Who are the business professionals you rely on to make your life better?
Most financially savvy families have an attorney to prepare an estate plan, a CPA to prepare annual tax returns and a financial advisor to manage and grow their investments. Smart families also have a mentor, friend, or senior family member to provide sound advice when needed. Really smart families, known as Legacy Families, bring all their professional advisors and mentors together to create a Board of Directors (BOD) to form a family brain trust. The advisors work as a team to ensure the family’s long term success by building multi-generational relationships of trust with the entire family, and each other.
Creating a BOD isn’t a onetime event that happens overnight.
It’s a journey, a series of next right steps to your future. The path isn’t always straight, and it’s likely you will encounter peaks and valleys along the way. Like any other process, you get out of it what you put into it.
My journey to create a BOD began shortly after my oldest daughter Tiffany joined our real estate investment company. She is the third generation to manage the company, which has allowed me the freedom to pursue my passion for the Legacy Family Revolution.
We manage a dozen different entities who co-own commercial real estate. It’s not difficult, but it is quite complicated. Tax season is always hectic. My parents, two of my brothers, and I used the same CPA for over 20 years. With my business and accounting experience, I made his job easy, which is good because he is a solo-practitioner with part-time help.
When Tiffany came on board, I realized it was time to upgrade our process and requested his help to add structure to our systems. Unfortunately, he was unwilling to change and ignored my requests. When I considered a future without me in it, I saw my family floundering. Despite our years together, I realized it was time to find a new CPA, one that would care for my family after I was gone.
Call someone you trust and ask for a referral.
After the tax season ended, I contacted my estate attorney for a CPA referral. He provided us with three names from different sized firms. Tiffany conducted initial phone interviews. Each CPA wanted to see two years of tax returns for each entity before we could meet in person. Yikes, it was a lot of extra work!
After waiting several weeks for them to review the files, Tiffany booked back to back interviews on the one day she had childcare for her two-year-old daughter. We brought her infant with us which means we had three generations conducting the interviews. I’m sure we were quite the sight.
At the end of the day, Tiffany wrote the name of her preferred CPA on a card, and I did the same. We turned them over at the same time and discovered we had picked the same person. That was easy!
The hard part for me, was telling my existing CPA goodbye. After twenty years, business relationships can feel like personal relationships. Until they end. Rather than tell him over the phone, I invited him to lunch and was caught off guard by his display of emotion when he heard I was moving my account. It wasn’t an easy thing to do, but it was the right thing to do.
The change was worth the effort.
It’s been two years since we switched CPA firms. The new firm is larger and keeps us up to date on tax changes that affect our business. It is a service we hadn’t received before, and one I appreciate. We don’t go into the office because they have a secure portal. They provided the guidance we needed to upgrade our systems. Best of all, Tiffany is their point of contact. Each tax season she is learning a little bit more.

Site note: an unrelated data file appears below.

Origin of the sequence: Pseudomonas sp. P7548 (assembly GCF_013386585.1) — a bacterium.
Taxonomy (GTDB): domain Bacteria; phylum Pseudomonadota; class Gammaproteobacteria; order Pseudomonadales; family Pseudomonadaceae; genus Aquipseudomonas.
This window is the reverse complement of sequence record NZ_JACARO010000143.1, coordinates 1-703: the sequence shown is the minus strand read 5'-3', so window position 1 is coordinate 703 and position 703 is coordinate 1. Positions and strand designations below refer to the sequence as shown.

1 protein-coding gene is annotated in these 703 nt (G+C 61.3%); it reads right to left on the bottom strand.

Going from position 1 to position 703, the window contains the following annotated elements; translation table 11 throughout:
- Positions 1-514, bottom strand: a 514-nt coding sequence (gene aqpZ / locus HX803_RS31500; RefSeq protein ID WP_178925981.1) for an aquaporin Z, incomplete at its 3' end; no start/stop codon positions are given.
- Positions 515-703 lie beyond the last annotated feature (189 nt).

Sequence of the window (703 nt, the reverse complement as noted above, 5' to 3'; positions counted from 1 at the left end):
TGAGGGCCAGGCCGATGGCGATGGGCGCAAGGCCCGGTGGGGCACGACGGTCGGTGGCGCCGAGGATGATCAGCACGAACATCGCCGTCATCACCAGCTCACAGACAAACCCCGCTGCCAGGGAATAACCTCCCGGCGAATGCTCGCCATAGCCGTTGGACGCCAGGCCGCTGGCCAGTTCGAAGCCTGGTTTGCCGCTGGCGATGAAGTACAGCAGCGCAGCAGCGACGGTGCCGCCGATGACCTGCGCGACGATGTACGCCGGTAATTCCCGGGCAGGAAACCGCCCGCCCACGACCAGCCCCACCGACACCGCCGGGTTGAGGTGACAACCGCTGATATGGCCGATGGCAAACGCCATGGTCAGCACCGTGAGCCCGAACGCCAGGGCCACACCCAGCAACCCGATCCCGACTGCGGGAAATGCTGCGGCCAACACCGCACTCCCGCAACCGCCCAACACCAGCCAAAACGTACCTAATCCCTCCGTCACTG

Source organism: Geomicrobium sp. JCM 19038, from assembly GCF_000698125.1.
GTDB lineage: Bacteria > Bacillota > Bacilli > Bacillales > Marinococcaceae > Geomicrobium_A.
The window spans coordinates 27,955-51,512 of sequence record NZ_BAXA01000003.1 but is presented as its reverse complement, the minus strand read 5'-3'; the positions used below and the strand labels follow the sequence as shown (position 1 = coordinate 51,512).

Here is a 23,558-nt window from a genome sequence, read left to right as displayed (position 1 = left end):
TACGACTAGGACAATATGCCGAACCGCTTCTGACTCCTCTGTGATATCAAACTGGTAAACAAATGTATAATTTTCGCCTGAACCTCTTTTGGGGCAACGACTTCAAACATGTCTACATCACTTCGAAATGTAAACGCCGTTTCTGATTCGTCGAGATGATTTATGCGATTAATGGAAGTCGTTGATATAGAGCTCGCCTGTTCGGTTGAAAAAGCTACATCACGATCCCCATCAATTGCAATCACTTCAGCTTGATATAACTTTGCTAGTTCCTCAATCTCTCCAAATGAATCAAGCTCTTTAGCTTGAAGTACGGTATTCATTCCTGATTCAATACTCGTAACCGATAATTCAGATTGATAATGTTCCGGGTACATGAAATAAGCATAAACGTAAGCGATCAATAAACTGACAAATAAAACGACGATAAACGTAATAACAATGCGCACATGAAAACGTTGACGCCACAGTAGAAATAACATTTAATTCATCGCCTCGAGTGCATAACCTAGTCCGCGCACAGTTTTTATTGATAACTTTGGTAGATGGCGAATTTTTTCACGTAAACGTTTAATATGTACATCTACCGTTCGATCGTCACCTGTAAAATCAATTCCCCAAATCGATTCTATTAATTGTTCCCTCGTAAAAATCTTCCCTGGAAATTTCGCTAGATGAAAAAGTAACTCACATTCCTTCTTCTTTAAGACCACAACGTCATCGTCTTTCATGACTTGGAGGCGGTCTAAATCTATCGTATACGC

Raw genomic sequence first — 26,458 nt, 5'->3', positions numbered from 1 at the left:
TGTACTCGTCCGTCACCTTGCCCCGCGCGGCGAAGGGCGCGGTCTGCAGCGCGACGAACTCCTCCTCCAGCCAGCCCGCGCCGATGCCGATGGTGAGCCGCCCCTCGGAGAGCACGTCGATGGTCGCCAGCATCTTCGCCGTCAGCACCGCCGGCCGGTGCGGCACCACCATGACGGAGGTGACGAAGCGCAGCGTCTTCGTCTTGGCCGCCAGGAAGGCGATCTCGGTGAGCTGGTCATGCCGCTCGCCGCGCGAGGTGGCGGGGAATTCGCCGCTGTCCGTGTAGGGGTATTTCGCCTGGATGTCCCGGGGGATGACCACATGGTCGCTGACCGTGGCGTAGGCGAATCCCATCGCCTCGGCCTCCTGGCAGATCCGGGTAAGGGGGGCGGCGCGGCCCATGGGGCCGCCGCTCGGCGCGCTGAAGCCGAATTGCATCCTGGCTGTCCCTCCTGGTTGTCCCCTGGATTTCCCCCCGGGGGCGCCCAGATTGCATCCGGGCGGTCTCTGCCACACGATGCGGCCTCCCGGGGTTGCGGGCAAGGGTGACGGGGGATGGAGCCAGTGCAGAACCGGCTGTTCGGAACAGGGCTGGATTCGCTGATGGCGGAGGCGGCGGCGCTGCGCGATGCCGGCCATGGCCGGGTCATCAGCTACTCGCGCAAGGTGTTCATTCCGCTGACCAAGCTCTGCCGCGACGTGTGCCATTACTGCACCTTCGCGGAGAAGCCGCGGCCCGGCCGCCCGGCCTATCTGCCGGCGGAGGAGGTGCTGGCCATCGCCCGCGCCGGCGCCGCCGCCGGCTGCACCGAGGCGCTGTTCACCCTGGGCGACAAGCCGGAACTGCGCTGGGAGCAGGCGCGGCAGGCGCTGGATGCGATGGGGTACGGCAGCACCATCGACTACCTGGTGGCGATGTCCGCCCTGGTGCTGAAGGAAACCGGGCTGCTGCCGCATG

The CPA we choose just happens to be in the same office building as our estate attorney. They have many shared clients and play golf together on Fridays. In other words, my family benefits from their team environment.
When you choose advisors who work together as a team, you make it easier for them to help you.
For example, last year we sold a few pieces of commercial real estate and were faced with a big tax liability. We had questions about various options and wanted to hear from our CPA and our attorney. Because they are in the same building, and have a great working relationship, we held a quick joint meeting to discuss alternative solutions. Quick is the key word here. When you have multiple professionals in the same room, it’s your job to keep the meetings concise and focused. We received the advice we needed and left the meeting with confidence. It was easy for us and easy for them.
Our BOD also includes our banker. After my parents passed away, I borrowed several million dollars to purchase commercial real estate so that we could settle the estate. It was right before the 2008 crash. Ouch! I am happy to report that we have whittled the debt down. But our banker is important to our success, so we have included her on our board.
Who will be on your board?
Do your current advisors work well together? Are they open to change? Who has the knowledge, desire and skills to help your family? Creating your board of directors takes time. Now would be a good time to start. If you need help creating your BOD, send us an email at firstname.lastname@example.org with “Need help with our BOD” in the subject line.
Cindy Arledge, MBA is a best-selling author, visionary leader of the Legacy Family Revolution and Legacy Advisor to business owners and financially savvy families who want to protect their family’s future. Using her signature system, families identify their core values, mission and vision. They learn how to work together in a cohesive manner, and discuss difficult topics without the drama. Cindy’s passion to help families was born out of the pain she experienced after her parents passed away eight months apart. www.LegacyFamilyRevolution.com.